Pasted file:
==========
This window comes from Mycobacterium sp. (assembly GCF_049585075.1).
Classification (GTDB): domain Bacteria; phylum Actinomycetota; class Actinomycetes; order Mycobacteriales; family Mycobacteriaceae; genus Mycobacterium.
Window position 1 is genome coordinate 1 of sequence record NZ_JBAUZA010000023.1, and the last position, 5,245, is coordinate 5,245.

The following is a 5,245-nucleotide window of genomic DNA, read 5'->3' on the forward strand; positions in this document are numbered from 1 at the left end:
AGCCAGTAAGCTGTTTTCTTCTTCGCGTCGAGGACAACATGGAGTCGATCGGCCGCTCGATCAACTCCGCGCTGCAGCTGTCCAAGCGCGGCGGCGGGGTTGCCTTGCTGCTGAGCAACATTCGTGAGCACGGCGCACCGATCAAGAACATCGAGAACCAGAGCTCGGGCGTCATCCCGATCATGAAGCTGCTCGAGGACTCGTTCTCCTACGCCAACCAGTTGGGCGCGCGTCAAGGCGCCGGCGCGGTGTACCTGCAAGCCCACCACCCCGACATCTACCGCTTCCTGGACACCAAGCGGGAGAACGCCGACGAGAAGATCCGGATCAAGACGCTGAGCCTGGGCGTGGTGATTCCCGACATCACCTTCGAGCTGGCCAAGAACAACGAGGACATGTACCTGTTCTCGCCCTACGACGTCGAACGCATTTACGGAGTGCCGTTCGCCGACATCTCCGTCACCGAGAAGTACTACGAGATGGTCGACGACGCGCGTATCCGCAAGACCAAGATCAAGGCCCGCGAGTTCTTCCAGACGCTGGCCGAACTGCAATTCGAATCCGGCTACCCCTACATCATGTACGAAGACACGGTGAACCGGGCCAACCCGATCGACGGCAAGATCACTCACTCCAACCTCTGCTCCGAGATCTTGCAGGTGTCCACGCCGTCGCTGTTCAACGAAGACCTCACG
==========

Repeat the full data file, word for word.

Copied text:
This window comes from Mycobacterium sp. (assembly GCF_049585075.1).
Classification (GTDB): domain Bacteria; phylum Actinomycetota; class Actinomycetes; order Mycobacteriales; family Mycobacteriaceae; genus Mycobacterium.
Window position 1 is genome coordinate 1 of sequence record NZ_JBAUZA010000023.1, and the last position, 5,245, is coordinate 5,245.

The following is a 5,245-nucleotide window of genomic DNA, read 5'->3' on the forward strand; positions in this document are numbered from 1 at the left end:
AGCCAGTAAGCTGTTTTCTTCTTCGCGTCGAGGACAACATGGAGTCGATCGGCCGCTCGATCAACTCCGCGCTGCAGCTGTCCAAGCGCGGCGGCGGGGTTGCCTTGCTGCTGAGCAACATTCGTGAGCACGGCGCACCGATCAAGAACATCGAGAACCAGAGCTCGGGCGTCATCCCGATCATGAAGCTGCTCGAGGACTCGTTCTCCTACGCCAACCAGTTGGGCGCGCGTCAAGGCGCCGGCGCGGTGTACCTGCAAGCCCACCACCCCGACATCTACCGCTTCCTGGACACCAAGCGGGAGAACGCCGACGAGAAGATCCGGATCAAGACGCTGAGCCTGGGCGTGGTGATTCCCGACATCACCTTCGAGCTGGCCAAGAACAACGAGGACATGTACCTGTTCTCGCCCTACGACGTCGAACGCATTTACGGAGTGCCGTTCGCCGACATCTCCGTCACCGAGAAGTACTACGAGATGGTCGACGACGCGCGTATCCGCAAGACCAAGATCAAGGCCCGCGAGTTCTTCCAGACGCTGGCCGAACTGCAATTCGAATCCGGCTACCCCTACATCATGTACGAAGACACGGTGAACCGGGCCAACCCGATCGACGGCAAGATCACTCACTCCAACCTCTGCTCCGAGATCTTGCAGGTGTCCACGCCGTCGCTGTTCAACGAAGACCTCACG